To date, no effective and side effect free medication has been developed that cures bed wetting. The chances of the child once again becoming a bed wetter after ceasing the medication is great. It does appear to have some short term benefits that may be worth considering and again, your doctor is the one to talk to.

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+ Behaviour Management

This full day or 2 evening workshop will introduce you [...]

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+ Lick Your Kids

  “Lick Your Kids” (figuratively not literally) (2 hours) First [...]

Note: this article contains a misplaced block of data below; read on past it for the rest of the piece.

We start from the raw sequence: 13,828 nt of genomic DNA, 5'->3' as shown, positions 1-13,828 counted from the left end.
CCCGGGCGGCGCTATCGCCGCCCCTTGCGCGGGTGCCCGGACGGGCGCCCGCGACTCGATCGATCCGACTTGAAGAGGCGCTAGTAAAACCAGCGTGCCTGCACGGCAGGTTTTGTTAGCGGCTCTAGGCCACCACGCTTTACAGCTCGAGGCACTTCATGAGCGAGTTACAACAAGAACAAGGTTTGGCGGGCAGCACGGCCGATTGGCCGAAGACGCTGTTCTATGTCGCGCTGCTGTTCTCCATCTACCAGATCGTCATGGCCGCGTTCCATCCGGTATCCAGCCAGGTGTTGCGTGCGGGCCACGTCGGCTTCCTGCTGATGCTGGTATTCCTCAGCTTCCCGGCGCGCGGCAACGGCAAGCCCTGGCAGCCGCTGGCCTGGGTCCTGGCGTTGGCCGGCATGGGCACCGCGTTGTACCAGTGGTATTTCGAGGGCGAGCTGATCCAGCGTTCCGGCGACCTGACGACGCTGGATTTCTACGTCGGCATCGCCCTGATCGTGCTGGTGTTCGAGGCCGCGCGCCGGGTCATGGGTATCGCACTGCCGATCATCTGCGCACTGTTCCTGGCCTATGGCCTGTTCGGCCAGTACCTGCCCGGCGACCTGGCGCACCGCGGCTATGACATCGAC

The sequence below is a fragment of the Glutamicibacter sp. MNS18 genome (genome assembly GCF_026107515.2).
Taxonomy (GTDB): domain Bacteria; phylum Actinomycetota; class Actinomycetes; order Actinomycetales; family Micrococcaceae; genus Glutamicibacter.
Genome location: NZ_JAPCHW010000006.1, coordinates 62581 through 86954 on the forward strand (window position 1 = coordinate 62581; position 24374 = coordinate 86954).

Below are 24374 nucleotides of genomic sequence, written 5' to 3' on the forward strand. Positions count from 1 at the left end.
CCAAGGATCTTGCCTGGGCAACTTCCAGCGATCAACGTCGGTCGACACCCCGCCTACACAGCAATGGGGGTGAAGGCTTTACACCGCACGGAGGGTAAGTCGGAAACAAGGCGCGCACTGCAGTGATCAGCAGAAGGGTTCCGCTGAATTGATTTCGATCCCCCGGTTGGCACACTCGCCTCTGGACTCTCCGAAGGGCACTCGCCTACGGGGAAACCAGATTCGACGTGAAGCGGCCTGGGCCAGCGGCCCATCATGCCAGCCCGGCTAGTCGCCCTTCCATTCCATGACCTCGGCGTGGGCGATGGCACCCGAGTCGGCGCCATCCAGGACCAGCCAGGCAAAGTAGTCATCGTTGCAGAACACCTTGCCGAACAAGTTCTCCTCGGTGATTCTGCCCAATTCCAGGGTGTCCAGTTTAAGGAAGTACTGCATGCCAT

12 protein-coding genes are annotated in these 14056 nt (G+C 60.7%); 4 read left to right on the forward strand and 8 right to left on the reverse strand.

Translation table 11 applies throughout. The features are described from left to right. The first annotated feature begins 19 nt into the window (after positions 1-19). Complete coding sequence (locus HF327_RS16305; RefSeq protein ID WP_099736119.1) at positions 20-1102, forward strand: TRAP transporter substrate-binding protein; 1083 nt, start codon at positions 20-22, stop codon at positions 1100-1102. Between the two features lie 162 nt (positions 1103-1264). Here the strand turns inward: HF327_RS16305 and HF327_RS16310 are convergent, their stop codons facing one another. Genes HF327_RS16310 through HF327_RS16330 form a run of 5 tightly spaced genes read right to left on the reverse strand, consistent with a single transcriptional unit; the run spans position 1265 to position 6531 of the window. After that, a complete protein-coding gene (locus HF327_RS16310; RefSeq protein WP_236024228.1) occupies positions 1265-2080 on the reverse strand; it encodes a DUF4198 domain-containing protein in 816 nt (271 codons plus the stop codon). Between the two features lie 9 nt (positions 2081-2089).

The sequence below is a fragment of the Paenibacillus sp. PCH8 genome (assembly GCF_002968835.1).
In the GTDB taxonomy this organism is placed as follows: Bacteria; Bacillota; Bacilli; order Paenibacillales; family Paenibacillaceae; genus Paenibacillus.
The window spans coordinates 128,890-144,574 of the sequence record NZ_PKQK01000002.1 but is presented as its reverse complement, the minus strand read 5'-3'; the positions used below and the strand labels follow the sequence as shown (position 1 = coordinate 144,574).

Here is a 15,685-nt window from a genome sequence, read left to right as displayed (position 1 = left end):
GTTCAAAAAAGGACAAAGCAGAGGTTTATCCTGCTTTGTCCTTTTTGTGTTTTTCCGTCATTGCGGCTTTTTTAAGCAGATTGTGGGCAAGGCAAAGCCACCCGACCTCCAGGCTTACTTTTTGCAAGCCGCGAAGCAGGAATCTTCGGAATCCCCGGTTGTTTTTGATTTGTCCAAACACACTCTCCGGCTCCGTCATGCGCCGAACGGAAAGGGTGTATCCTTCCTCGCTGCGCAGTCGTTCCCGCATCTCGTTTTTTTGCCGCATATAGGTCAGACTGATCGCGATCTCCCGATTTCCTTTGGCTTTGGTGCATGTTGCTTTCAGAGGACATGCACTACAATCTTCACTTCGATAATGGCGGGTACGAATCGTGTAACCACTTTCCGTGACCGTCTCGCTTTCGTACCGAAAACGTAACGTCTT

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+ A Parent’s Guide to the Teenage Brain

  A teenager’s brain is not just an adult brain [...]

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+ Reading Rescue

A program for children with reading problems

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+ Taming a Toddler

Many parents wonder what hit them when their sweet little baby turns into an unreasonable toddler – ideas for dealing with mealtime, bedtime, temper tanturms, toilet training, noncompliance, etc.

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2720 Rath Street, Putnam, Ontario
NOL 2BO

Phone: (519) 485-4678
Fax: (519) 485-0281

Email: info@rickharper.ca

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“We are foster parents who took in a 13 year old girl (going on 18!) and she ran us through the wringer. Rick helped us learn how to set limits that made the difference.”

(G.E. – Strathroy)